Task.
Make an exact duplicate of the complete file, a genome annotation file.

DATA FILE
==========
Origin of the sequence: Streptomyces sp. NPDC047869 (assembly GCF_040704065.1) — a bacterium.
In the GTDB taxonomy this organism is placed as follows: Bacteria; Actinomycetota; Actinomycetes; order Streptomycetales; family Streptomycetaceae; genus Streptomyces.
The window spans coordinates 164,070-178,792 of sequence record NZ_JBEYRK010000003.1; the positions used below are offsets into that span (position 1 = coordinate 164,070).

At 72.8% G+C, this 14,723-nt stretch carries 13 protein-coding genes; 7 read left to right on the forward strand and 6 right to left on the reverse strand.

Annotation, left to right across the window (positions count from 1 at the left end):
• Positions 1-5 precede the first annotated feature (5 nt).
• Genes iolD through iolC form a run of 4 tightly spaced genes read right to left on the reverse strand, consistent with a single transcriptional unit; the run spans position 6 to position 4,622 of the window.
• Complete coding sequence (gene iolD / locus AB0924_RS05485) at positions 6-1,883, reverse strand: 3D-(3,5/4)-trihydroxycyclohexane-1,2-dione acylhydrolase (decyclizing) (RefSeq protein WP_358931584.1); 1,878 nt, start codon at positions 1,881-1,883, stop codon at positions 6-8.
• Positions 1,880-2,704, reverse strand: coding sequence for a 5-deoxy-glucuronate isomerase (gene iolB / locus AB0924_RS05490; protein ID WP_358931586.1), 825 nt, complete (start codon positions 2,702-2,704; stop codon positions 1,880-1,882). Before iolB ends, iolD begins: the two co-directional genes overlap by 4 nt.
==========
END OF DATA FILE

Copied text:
Origin of the sequence: Streptomyces sp. NPDC047869 (assembly GCF_040704065.1) — a bacterium.
In the GTDB taxonomy this organism is placed as follows: Bacteria; Actinomycetota; Actinomycetes; order Streptomycetales; family Streptomycetaceae; genus Streptomyces.
The window spans coordinates 164,070-178,792 of sequence record NZ_JBEYRK010000003.1; the positions used below are offsets into that span (position 1 = coordinate 164,070).

At 72.8% G+C, this 14,723-nt stretch carries 13 protein-coding genes; 7 read left to right on the forward strand and 6 right to left on the reverse strand.

Annotation, left to right across the window (positions count from 1 at the left end):
• Positions 1-5 precede the first annotated feature (5 nt).
• Genes iolD through iolC form a run of 4 tightly spaced genes read right to left on the reverse strand, consistent with a single transcriptional unit; the run spans position 6 to position 4,622 of the window.
• Complete coding sequence (gene iolD / locus AB0924_RS05485) at positions 6-1,883, reverse strand: 3D-(3,5/4)-trihydroxycyclohexane-1,2-dione acylhydrolase (decyclizing) (RefSeq protein WP_358931584.1); 1,878 nt, start codon at positions 1,881-1,883, stop codon at positions 6-8.
• Positions 1,880-2,704, reverse strand: coding sequence for a 5-deoxy-glucuronate isomerase (gene iolB / locus AB0924_RS05490; protein ID WP_358931586.1), 825 nt, complete (start codon positions 2,702-2,704; stop codon positions 1,880-1,882). Before iolB ends, iolD begins: the two co-directional genes overlap by 4 nt.